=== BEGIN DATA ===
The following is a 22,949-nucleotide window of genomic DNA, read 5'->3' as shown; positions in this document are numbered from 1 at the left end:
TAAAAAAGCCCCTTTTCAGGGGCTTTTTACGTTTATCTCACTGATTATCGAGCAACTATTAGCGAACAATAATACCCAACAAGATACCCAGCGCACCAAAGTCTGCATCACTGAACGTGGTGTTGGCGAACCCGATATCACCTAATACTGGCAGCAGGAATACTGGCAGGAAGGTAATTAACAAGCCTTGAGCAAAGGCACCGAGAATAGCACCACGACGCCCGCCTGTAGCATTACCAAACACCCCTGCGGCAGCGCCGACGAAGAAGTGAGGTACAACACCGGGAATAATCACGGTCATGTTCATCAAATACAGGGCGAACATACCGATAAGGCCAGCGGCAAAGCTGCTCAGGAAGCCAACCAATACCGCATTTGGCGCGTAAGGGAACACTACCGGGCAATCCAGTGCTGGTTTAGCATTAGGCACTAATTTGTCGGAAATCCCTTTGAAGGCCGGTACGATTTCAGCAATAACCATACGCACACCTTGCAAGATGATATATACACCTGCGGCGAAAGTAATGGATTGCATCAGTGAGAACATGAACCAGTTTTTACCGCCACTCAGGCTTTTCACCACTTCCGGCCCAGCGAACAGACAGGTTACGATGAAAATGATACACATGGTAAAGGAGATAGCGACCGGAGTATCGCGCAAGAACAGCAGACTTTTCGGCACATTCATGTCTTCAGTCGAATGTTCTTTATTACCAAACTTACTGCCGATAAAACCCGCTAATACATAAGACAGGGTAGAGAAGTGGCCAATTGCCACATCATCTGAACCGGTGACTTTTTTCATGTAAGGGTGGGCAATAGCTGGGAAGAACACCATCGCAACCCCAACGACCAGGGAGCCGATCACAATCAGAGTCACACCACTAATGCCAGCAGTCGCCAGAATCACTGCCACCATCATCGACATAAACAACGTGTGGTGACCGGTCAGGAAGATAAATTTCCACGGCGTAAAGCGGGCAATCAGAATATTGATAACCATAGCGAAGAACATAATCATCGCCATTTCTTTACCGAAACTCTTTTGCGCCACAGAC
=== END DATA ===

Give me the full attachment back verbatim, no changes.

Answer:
The following is a 22,949-nucleotide window of genomic DNA, read 5'->3' as shown; positions in this document are numbered from 1 at the left end:
TAAAAAAGCCCCTTTTCAGGGGCTTTTTACGTTTATCTCACTGATTATCGAGCAACTATTAGCGAACAATAATACCCAACAAGATACCCAGCGCACCAAAGTCTGCATCACTGAACGTGGTGTTGGCGAACCCGATATCACCTAATACTGGCAGCAGGAATACTGGCAGGAAGGTAATTAACAAGCCTTGAGCAAAGGCACCGAGAATAGCACCACGACGCCCGCCTGTAGCATTACCAAACACCCCTGCGGCAGCGCCGACGAAGAAGTGAGGTACAACACCGGGAATAATCACGGTCATGTTCATCAAATACAGGGCGAACATACCGATAAGGCCAGCGGCAAAGCTGCTCAGGAAGCCAACCAATACCGCATTTGGCGCGTAAGGGAACACTACCGGGCAATCCAGTGCTGGTTTAGCATTAGGCACTAATTTGTCGGAAATCCCTTTGAAGGCCGGTACGATTTCAGCAATAACCATACGCACACCTTGCAAGATGATATATACACCTGCGGCGAAAGTAATGGATTGCATCAGTGAGAACATGAACCAGTTTTTACCGCCACTCAGGCTTTTCACCACTTCCGGCCCAGCGAACAGACAGGTTACGATGAAAATGATACACATGGTAAAGGAGATAGCGACCGGAGTATCGCGCAAGAACAGCAGACTTTTCGGCACATTCATGTCTTCAGTCGAATGTTCTTTATTACCAAACTTACTGCCGATAAAACCCGCTAATACATAAGACAGGGTAGAGAAGTGGCCAATTGCCACATCATCTGAACCGGTGACTTTTTTCATGTAAGGGTGGGCAATAGCTGGGAAGAACACCATCGCAACCCCAACGACCAGGGAGCCGATCACAATCAGAGTCACACCACTAATGCCAGCAGTCGCCAGAATCACTGCCACCATCATCGACATAAACAACGTGTGGTGACCGGTCAGGAAGATAAATTTCCACGGCGTAAAGCGGGCAATCAGAATATTGATAACCATAGCGAAGAACATAATCATCGCCATTTCTTTACCGAAACTCTTTTGCGCCACAGAC